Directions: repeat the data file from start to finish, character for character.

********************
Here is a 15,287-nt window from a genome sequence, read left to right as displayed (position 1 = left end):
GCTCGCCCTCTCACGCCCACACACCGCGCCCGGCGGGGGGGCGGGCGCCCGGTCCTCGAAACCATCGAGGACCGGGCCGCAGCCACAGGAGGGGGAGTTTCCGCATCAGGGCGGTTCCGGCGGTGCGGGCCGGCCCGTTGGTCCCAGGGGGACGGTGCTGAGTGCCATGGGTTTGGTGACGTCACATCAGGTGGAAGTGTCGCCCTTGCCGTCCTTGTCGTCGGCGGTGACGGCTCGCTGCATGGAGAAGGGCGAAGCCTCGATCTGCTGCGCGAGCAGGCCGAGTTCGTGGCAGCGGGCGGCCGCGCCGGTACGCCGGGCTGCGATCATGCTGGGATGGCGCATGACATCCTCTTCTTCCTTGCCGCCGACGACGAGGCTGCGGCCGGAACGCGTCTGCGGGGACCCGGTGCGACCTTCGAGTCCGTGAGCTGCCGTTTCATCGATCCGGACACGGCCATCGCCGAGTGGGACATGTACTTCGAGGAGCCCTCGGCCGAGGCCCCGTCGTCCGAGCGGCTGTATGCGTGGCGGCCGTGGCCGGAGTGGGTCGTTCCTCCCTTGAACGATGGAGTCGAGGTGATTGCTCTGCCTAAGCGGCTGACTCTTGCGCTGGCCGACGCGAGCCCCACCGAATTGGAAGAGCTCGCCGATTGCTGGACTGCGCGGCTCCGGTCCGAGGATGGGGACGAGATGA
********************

Here is a 15,287-nt window from a genome sequence, read left to right as displayed (position 1 = left end):
GCTCGCCCTCTCACGCCCACACACCGCGCCCGGCGGGGGGGCGGGCGCCCGGTCCTCGAAACCATCGAGGACCGGGCCGCAGCCACAGGAGGGGGAGTTTCCGCATCAGGGCGGTTCCGGCGGTGCGGGCCGGCCCGTTGGTCCCAGGGGGACGGTGCTGAGTGCCATGGGTTTGGTGACGTCACATCAGGTGGAAGTGTCGCCCTTGCCGTCCTTGTCGTCGGCGGTGACGGCTCGCTGCATGGAGAAGGGCGAAGCCTCGATCTGCTGCGCGAGCAGGCCGAGTTCGTGGCAGCGGGCGGCCGCGCCGGTACGCCGGGCTGCGATCATGCTGGGATGGCGCATGACATCCTCTTCTTCCTTGCCGCCGACGACGAGGCTGCGGCCGGAACGCGTCTGCGGGGACCCGGTGCGACCTTCGAGTCCGTGAGCTGCCGTTTCATCGATCCGGACACGGCCATCGCCGAGTGGGACATGTACTTCGAGGAGCCCTCGGCCGAGGCCCCGTCGTCCGAGCGGCTGTATGCGTGGCGGCCGTGGCCGGAGTGGGTCGTTCCTCCCTTGAACGATGGAGTCGAGGTGATTGCTCTGCCTAAGCGGCTGACTCTTGCGCTGGCCGACGCGAGCCCCACCGAATTGGAAGAGCTCGCCGATTGCTGGACTGCGCGGCTCCGGTCCGAGGATGGGGACGAGATGA